But the greatest detrimental impact this industrial project has had involves the irreparable damage to relationships between family members, and neighbours, in our community. This donation will cause even more divisiveness between the dedicated groups receiving the funds and those suffering because of the project.
We don’t oppose the county funding worthy causes locally. But we do take issue with the warden and the councillor accepting what had to be known as a controversial donation from the wind developers, on behalf of all county councillors and its citizens without their knowledge and without debate.
Warden Bill Weber states that the donation comes “with very few strings attached”. We disagree.
Lambton County now has the dubious distinction of voting itself as an unwilling host to turbines, while taking money from the wind developers through the back door. Accepting the cash could be viewed as tacit support for wind projects. It has damaged the credibility of the county’s “Not a Willing Host” resolution. It has undermined the work done by the county to protect its residents to date, and it will make it awkward for council to voice opposition to further wind projects already planned for Lambton by Suncor, Nextera and others.
These are more than a few strings with predictable outcomes that would not have been lost on Suncor or Nextera.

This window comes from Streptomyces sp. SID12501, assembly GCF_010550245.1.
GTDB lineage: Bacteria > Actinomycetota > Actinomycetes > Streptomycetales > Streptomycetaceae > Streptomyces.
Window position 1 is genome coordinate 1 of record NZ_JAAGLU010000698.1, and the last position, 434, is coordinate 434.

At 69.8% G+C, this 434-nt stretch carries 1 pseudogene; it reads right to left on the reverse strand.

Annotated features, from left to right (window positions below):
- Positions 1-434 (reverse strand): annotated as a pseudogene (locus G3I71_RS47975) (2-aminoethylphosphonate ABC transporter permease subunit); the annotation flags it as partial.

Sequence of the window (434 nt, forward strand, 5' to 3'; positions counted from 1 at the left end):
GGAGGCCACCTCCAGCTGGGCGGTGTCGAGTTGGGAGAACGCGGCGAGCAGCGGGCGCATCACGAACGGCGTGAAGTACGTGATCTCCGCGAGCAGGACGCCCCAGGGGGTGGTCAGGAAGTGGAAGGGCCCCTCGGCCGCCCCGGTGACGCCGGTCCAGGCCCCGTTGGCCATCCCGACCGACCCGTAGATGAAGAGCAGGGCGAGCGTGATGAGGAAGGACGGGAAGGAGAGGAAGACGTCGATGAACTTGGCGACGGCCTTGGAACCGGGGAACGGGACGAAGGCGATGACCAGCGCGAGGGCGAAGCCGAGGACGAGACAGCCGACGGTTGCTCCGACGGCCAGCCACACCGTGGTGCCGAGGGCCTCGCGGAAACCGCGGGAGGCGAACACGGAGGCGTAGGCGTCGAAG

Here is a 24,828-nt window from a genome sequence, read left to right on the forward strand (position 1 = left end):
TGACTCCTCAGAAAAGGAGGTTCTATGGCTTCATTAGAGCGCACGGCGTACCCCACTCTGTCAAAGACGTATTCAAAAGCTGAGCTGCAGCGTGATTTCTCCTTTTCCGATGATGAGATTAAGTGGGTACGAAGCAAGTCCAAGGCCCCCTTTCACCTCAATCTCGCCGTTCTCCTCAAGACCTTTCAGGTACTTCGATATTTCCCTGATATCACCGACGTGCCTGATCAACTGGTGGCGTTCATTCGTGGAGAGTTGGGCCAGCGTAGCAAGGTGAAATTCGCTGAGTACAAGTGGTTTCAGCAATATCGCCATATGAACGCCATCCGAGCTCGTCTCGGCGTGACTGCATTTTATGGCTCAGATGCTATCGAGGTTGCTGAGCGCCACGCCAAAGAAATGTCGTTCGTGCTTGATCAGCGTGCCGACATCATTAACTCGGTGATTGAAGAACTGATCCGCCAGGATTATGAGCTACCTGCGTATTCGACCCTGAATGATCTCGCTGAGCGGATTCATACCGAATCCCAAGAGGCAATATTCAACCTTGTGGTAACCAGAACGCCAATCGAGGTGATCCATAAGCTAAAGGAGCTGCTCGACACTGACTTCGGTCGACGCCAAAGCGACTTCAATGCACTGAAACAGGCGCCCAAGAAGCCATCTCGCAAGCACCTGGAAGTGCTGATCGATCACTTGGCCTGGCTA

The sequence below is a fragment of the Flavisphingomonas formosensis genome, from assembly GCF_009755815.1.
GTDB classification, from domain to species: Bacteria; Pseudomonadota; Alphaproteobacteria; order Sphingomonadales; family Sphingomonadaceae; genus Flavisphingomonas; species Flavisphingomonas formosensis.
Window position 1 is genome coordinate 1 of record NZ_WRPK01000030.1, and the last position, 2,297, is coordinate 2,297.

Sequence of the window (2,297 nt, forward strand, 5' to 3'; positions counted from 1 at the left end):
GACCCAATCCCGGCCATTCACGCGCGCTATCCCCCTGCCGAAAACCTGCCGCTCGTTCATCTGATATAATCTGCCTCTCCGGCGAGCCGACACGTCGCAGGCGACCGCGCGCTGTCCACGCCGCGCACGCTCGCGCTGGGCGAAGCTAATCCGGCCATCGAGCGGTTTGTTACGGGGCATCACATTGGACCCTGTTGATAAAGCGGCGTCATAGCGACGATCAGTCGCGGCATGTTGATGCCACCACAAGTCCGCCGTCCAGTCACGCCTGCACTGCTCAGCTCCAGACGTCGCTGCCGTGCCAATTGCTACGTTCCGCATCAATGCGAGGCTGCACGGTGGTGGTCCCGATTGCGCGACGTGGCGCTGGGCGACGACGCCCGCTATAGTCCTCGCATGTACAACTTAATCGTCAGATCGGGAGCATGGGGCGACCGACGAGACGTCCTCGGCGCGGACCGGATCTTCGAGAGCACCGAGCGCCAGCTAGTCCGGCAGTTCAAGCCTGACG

Audrey Broer, Bob Broer, Mary-Lynn Cooper, Elizabeth Bellavance, Ingrid Willemsen, Louyse Larochelle, Pam Ernst, Floyd Maidment, Lois McKay, Santo Giorno, Kristen Rodrigues, Doug Smith, Ed Vanderaa, Yvonne Vanderbeld, Bill Yates, Sue Wright, Joe Zanyk
Lambton County residents
Published January 10, 2017: http://www.theobserver.ca/2017/01/10/countys-acceptance-of-funding-awkward
One of the skills acquired in fighting wind turbines is how to obtain and extract information held by the Ontario government using Freedom of Information (FOI) requests. Information that should be freely accessible without obstruction but is not. Knowledge is power and who controls the data controls the known story.
Details of wind projects, bird and bat kills by wind turbines, negative impacts to environment, and even how many people have filed complaints about adverse health effects are within the Ministry of the Environment and Climate Change’s jurisdiction. Information and data held, protected and only released reluctantly in bits and pieces with persistent repeated requests. The process is convoluted, bureaucratic and most importantly time consuming. The time involved enables strict time lines applied in appeal hearings at the Environmental Tribunal Review. The government has an expected service response time of 30 days and if not met the delay must be given with a justified explanation. That is not what has happened.